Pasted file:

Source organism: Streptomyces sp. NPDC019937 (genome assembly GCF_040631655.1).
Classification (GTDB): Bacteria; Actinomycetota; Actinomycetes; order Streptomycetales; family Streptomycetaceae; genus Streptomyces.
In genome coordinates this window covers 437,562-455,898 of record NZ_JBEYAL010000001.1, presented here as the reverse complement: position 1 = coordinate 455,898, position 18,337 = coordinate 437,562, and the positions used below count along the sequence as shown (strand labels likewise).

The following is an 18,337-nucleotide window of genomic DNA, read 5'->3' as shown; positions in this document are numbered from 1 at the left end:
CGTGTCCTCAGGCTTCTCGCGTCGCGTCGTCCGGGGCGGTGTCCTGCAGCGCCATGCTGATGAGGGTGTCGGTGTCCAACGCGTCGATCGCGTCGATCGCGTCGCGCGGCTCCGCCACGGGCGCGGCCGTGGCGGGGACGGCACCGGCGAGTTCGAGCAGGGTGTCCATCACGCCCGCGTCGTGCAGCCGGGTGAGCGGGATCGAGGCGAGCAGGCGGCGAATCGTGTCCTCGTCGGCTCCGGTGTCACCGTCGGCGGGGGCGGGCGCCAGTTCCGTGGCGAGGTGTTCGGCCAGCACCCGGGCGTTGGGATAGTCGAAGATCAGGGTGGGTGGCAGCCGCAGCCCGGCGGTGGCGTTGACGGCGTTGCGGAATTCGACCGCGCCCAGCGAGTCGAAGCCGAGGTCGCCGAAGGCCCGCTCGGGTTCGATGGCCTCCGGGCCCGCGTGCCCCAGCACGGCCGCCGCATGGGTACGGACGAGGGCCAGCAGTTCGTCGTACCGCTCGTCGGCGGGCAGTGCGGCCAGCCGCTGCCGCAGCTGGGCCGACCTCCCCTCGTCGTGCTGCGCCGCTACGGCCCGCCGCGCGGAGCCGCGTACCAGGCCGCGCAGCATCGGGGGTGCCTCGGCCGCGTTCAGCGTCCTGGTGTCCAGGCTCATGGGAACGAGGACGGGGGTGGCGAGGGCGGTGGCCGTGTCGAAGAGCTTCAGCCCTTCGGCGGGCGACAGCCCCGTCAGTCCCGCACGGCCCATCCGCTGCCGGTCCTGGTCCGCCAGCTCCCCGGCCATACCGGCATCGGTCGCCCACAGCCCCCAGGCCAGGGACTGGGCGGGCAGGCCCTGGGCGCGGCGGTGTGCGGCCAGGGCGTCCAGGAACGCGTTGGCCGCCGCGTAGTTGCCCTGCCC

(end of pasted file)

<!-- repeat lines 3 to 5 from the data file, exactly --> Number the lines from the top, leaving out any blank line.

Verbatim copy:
In genome coordinates this window covers 437,562-455,898 of record NZ_JBEYAL010000001.1, presented here as the reverse complement: position 1 = coordinate 455,898, position 18,337 = coordinate 437,562, and the positions used below count along the sequence as shown (strand labels likewise).

The following is an 18,337-nucleotide window of genomic DNA, read 5'->3' as shown; positions in this document are numbered from 1 at the left end:
CGTGTCCTCAGGCTTCTCGCGTCGCGTCGTCCGGGGCGGTGTCCTGCAGCGCCATGCTGATGAGGGTGTCGGTGTCCAACGCGTCGATCGCGTCGATCGCGTCGCGCGGCTCCGCCACGGGCGCGGCCGTGGCGGGGACGGCACCGGCGAGTTCGAGCAGGGTGTCCATCACGCCCGCGTCGTGCAGCCGGGTGAGCGGGATCGAGGCGAGCAGGCGGCGAATCGTGTCCTCGTCGGCTCCGGTGTCACCGTCGGCGGGGGCGGGCGCCAGTTCCGTGGCGAGGTGTTCGGCCAGCACCCGGGCGTTGGGATAGTCGAAGATCAGGGTGGGTGGCAGCCGCAGCCCGGCGGTGGCGTTGACGGCGTTGCGGAATTCGACCGCGCCCAGCGAGTCGAAGCCGAGGTCGCCGAAGGCCCGCTCGGGTTCGATGGCCTCCGGGCCCGCGTGCCCCAGCACGGCCGCCGCATGGGTACGGACGAGGGCCAGCAGTTCGTCGTACCGCTCGTCGGCGGGCAGTGCGGCCAGCCGCTGCCGCAGCTGGGCCGACCTCCCCTCGTCGTGCTGCGCCGCTACGGCCCGCCGCGCGGAGCCGCGTACCAGGCCGCGCAGCATCGGGGGTGCCTCGGCCGCGTTCAGCGTCCTGGTGTCCAGGCTCATGGGAACGAGGACGGGGGTGGCGAGGGCGGTGGCCGTGTCGAAGAGCTTCAGCCCTTCGGCGGGCGACAGCCCCGTCAGTCCCGCACGGCCCATCCGCTGCCGGTCCTGGTCCGCCAGCTCCCCGGCCATACCGGCATCGGTCGCCCACAGCCCCCAGGCCAGGGACTGGGCGGGCAGGCCCTGGGCGCGGCGGTGTGCGGCCAGGGCGTCCAGGAACGCGTTGGCCGCCGCGTAGTTGCCCTGCCC